(Bloomberg) -- Texas lawmakers had ambitious plans this year to overhaul the state’s electricity market with proposals that favored fossil-fuel plants and hampered renewable-power development.
But most of those efforts fizzled out.
Legislators ditched a measure that would have imposed harsh permitting requirements on new solar and wind projects. They watered down a proposal that would have saddled renewables with potentially billions of dollars of costs for backup capacity to just a study of the concept. And they scaled back a bill that would have required the state to fund the construction of emergency natural gas-fired power plants to a $10 billion low-interest loan and grant program.
Lawmakers did sign off on a program to pay natural gas and coal generators for being available during times of grid stress, although they capped those incentives at an annual net cost of $1 billion. They also advanced a bill that will allow tax breaks for manufacturing plants, excluding renewable projects.
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The outcome of the regular legislative session, which ended this week, has implications for the future of the state’s $32 billion power market, which needs new investments after its near-collapse during a deadly winter storm in 2021 and last year’s summer record-breaking heat waves. Texas’s booming population growth is heaping more pressure on the system.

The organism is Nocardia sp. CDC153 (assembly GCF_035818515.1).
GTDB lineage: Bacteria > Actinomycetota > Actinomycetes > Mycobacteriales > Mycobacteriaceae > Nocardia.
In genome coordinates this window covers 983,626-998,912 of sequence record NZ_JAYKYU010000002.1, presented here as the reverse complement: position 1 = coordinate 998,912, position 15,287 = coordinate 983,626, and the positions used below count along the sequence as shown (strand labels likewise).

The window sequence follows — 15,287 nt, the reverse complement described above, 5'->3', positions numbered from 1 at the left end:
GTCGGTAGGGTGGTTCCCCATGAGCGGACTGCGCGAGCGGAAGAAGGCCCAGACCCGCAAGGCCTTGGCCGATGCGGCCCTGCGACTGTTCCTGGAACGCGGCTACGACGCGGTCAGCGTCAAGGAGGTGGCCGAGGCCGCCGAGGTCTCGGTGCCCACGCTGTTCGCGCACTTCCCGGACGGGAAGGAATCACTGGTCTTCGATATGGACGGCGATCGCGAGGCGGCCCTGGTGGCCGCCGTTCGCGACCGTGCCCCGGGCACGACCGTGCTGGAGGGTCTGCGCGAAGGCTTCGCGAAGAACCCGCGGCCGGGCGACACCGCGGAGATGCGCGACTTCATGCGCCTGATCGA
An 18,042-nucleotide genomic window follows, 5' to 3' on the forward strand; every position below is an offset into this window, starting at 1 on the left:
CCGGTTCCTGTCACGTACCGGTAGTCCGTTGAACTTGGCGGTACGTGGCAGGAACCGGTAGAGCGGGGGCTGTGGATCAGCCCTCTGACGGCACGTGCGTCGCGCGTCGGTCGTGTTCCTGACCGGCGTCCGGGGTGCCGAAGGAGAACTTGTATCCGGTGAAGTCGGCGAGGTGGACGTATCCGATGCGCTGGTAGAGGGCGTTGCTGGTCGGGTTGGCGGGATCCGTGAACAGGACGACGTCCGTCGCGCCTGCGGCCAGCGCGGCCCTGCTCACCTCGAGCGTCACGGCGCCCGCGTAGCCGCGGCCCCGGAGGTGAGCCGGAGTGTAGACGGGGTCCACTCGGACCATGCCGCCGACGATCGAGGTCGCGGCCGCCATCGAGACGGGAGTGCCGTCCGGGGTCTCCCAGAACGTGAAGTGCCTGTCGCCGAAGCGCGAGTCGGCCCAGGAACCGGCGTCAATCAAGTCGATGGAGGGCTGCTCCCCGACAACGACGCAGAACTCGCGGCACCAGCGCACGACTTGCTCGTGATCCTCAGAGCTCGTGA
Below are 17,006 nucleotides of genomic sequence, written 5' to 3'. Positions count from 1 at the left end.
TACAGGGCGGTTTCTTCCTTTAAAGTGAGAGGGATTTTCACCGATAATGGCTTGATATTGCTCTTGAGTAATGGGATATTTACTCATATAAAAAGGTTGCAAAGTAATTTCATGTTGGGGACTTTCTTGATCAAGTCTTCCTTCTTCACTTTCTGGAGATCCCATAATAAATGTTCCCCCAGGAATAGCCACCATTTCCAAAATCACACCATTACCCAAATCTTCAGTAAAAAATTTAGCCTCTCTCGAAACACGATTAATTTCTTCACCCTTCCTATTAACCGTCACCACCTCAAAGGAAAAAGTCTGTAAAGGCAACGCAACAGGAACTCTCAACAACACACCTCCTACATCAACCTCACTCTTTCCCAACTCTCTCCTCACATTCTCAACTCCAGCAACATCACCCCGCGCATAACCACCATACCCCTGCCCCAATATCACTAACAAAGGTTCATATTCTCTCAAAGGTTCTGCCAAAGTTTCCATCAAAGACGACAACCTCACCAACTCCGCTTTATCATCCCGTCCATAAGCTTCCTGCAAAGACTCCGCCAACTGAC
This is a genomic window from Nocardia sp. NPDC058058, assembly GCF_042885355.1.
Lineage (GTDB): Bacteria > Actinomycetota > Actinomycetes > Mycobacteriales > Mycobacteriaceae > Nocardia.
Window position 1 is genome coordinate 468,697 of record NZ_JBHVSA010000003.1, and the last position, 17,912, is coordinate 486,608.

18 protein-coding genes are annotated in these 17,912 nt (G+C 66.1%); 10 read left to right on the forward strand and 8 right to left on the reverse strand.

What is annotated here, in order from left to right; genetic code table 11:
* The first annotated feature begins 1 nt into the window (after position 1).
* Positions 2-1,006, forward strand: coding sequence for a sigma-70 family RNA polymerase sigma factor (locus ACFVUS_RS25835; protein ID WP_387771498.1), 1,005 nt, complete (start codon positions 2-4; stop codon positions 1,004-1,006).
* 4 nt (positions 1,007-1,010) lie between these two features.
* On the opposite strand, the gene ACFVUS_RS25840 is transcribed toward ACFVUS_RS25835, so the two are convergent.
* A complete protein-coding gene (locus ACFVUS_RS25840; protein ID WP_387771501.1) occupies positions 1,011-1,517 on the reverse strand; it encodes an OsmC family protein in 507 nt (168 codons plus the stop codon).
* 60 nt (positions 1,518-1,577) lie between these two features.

“The renewable energy industry dodged most of the bullets,” said Doug Lewin, an energy expert and president of Stoic Energy Consulting. “The legislature did nothing to directly address the root causes of outages of the 2021 winter storm. Instead, it doubled down in the infrastructure that triggered it.”
At the start of this year’s legislative session, state regulators proposed a so-called performance credit mechanism that would financially reward generators for showing up during times of supply scarcity. Consumers advocates and other experts raised concerns about the high cost of the proposal, saying it could raise prices for the end-users. Lawmakers capped the net cost to consumers to $1 billion annually.
The state’s big power generators, including Vistra Corp. and NRG Energy Inc., opposed an overall cost cap, warning that it could deter investments in new plants and halt projects that have already been announced.
Texas Governor Greg Abbott, a Republican, had voiced support for the performance credit payment program for generators. On Monday, Abbott said the state had passed successful legislation including “the increase in electric power generation to secure the Texas power grid.”
Meanwhile, clean energy developers and environmental advocates said they were relieved to have stopped some of the most punitive anti-renewable legislation. A proposal for renewable developers to secure expensive backup capacity was altered to require that to be done by generation portfolios rather than specific units by 2027.
--With assistance from Cailley LaPara.
©2023 Bloomberg L.P.